In our first year, however, while Fraser was away on sabbatical, we also enrolled in a survey of pre-Columbian art taught by Fraser's former doctoral advisor — and by then departmental colleague — Paul Wingert. Having earned his doctorate at Columbia in the art history of the French Renaissance, Wingert was initially hired by Columbia in 1935 as a curator. By the time we arrived, however, he was a full professor whose interests had decidedly veered toward primitive art. In his courses and writings Wingert applied what was known as the style-area method, classifying, describing, and labeling the most "typical" and supposedly "highest-quality" art forms of particular ethnic or linguistic groups. Examples of such pre-Columbian groups would be the Aztecs and the Maya. Although Wingert did not include pre-Columbian art in his 1962 book Primitive Art, in those days pre-Columbian art was commonly included under the rubric "primitive" art. Fraser, for example, included it in his book, which not only had the same title as Wingert's but was published in the same year as well.
One reason for the conflation of pre-Columbian art with the art of other so-called Fourth World peoples was that many scholars and thinkers were still operating on the since disproved nineteenth-century assumption that all human societies evolve through the same stages of increasing complexity and accomplishment. People's mental capacities, like the aesthetic and technical quality of their art, were thought to develop apace. Because normal progression was supposedly from the simple to the complex, some social systems were seen as having remained stagnant, trapped in their own past at the most simple and hence "primitive" evolutionary stage. Many thinkers still identified pre-Columbian man as one of those curious holdovers from an archaic period. The model derived damaging support from the writings of the North American anthropologist Lewis Henry Morgan, who in his influential book Ancient Society, published in 1877, identified the three polities that constituted the imperial Aztec Triple Alliance as "tribes." Contradicting virtually all previous writers on the matter as well as current thinking, Morgan (1964 , 166) denied that the Aztec government was monarchic. Within his three proposed stages of societal evolution — Savagery, Barbarism, and Civilization — he placed the Aztec Triple Alliance in what he called the Middle Status of Barbarism.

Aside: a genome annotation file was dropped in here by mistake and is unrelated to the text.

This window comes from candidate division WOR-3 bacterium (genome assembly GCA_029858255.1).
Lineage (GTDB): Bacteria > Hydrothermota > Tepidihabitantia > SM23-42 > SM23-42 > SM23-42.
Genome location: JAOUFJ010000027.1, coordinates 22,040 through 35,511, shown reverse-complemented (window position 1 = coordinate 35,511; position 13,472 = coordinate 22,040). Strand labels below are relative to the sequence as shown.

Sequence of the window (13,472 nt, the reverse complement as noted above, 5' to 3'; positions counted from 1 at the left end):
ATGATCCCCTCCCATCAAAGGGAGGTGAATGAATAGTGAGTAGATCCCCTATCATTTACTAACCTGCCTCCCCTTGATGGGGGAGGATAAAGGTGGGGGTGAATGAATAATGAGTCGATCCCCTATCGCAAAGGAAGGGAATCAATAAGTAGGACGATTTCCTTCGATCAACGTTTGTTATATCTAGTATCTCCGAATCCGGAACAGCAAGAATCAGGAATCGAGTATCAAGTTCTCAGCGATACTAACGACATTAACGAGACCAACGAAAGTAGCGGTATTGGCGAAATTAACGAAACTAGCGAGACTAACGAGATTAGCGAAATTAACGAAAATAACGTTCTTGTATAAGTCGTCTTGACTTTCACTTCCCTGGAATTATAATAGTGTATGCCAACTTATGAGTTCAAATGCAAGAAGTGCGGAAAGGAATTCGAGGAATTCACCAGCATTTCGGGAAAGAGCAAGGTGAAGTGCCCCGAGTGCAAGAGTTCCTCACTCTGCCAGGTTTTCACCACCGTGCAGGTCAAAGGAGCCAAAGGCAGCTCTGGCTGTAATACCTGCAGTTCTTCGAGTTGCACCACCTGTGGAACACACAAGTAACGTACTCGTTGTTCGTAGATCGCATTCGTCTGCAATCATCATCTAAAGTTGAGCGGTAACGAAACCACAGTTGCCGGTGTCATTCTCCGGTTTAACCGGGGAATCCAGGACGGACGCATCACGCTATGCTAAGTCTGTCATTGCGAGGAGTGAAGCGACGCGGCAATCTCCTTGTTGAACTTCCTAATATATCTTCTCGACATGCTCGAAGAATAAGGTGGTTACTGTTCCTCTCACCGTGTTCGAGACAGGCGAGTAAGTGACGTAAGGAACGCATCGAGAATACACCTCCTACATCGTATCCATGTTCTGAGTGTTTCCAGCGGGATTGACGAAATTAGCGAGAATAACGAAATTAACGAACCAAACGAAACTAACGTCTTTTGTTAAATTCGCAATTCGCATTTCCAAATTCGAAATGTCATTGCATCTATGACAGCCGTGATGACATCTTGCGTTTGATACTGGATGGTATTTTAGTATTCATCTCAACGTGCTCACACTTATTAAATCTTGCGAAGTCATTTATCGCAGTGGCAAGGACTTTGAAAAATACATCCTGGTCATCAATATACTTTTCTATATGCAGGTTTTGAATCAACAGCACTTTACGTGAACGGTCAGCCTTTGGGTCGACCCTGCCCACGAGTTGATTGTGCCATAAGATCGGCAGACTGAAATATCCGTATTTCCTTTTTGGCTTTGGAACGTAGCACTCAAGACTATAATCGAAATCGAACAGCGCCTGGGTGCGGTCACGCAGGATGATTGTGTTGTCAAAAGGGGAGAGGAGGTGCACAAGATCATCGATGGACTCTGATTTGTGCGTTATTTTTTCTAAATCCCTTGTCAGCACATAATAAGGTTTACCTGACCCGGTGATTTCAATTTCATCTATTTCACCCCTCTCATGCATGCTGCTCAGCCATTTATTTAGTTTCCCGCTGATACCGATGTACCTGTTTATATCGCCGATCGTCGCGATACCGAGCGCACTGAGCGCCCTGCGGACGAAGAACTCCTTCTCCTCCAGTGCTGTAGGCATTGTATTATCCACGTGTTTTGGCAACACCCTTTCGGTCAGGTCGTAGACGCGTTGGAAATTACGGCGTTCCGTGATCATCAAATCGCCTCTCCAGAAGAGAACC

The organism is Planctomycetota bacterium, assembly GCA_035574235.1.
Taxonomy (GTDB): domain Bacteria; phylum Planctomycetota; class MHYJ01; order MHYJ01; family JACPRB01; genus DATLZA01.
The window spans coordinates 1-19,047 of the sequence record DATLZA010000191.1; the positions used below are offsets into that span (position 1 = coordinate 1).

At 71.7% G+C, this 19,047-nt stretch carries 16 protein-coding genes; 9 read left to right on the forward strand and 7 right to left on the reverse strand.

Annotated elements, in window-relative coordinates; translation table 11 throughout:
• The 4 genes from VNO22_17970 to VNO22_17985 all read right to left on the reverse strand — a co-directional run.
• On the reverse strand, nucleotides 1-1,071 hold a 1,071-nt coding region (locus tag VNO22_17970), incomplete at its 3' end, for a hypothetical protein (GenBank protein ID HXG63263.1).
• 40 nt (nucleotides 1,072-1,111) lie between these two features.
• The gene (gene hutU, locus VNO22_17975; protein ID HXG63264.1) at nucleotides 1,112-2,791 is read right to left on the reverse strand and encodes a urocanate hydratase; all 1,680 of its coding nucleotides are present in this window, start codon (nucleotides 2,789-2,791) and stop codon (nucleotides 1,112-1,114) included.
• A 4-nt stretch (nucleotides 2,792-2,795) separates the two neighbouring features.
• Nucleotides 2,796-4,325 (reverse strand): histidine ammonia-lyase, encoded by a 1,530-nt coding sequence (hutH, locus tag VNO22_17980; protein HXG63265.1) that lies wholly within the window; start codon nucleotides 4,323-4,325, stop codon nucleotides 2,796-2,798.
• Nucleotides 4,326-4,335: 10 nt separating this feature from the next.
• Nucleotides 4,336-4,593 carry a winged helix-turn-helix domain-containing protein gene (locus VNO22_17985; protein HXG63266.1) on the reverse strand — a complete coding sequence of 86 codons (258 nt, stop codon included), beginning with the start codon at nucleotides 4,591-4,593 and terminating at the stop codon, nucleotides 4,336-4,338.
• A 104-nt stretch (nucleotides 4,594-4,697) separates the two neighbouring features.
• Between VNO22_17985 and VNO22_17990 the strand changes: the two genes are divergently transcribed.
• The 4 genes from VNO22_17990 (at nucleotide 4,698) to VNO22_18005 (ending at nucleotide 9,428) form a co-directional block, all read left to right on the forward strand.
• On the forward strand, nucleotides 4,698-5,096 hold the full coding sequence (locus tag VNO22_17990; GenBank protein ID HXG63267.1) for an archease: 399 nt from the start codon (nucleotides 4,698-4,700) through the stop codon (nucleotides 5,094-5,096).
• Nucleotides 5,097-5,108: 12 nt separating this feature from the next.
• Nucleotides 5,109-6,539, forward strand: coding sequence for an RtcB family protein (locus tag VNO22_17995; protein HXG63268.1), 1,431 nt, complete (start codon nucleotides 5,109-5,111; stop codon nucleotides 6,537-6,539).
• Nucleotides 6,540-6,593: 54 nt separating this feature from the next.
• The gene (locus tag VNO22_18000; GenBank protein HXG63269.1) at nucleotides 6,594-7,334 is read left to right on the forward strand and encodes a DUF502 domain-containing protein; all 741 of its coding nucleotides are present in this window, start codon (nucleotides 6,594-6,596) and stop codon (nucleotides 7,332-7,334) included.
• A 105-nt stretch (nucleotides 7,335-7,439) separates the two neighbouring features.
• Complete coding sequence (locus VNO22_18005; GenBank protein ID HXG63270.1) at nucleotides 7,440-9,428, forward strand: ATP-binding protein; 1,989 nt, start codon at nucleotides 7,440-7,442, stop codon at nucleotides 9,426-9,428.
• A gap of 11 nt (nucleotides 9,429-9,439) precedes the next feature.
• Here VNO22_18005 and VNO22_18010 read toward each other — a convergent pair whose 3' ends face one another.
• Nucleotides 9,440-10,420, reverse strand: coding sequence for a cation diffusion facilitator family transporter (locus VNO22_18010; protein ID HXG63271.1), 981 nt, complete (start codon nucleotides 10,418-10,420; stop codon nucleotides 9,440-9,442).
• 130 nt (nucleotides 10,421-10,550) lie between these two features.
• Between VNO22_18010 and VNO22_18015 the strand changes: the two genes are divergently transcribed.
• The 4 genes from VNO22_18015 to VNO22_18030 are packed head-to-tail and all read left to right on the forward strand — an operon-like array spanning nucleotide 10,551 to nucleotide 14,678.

Morgan's wrong-headed evolutionary schema was highly influential, making a profound impression on Karl Marx and Friedrich Engels in particular. It continued to cause headaches for scholars throughout the twentieth century. In the first, 1941, edition of his influential book Aztecs of Mexico: Origin, Rise and Fall of the Aztec Nation, for example, the North American archaeologist George Clapp Vaillant characterized the Aztecs as a democratic conglomeration of tribes whose paramount leader was a mere lineage chief. The thesis was apparently criticized, for the word "tribe" was left out of the posthumous second edition of Vaillant's book. While he was a curator at the American Museum of Natural History, Vaillant taught courses on Mexico in Columbia's anthropology department between 1939 and 1942.
It was not until the summer of 1966, when Esther and I took a course at Columbia from visiting archaeologist Gordon Ekholm, then curator of Central and Southern American archaeology at the American Museum of Natural History, that we were simultaneously inspired to write our dissertations on pre-Columbian topics. Ekholm was a diffusionist who saw more pre-Columbian artistic affinities with Asian art than with the art of other so-called primitive cultures. He tried to explain those similarities on the basis of proposed transpacific contacts (e.g., Ekholm 1953, 1960). Although diffusionism later fell — hard — out of fashion, it is worth emphasizing that Ekholm and other diffusionists of the day were seeking a historical explanation for what remain to this day often uncanny visual parallels between the two continents. Another diffusionist much interested in pre-Columbian art was the Mexican writer and artist Miguel Covarrubias, whose book Indian Art of Central and South America, which had been published in 1957, likewise took a decidedly historical approach to the material. Fraser, who was also a diffusionist at the time, shared Ekholm's and Covarrubias's commitments to historical explanations of visual forms and made sure that we read their and other diffusionists' work. As we see below, advocacy of a historical approach to pre-Columbian art had already long distinguished Columbia from other universities.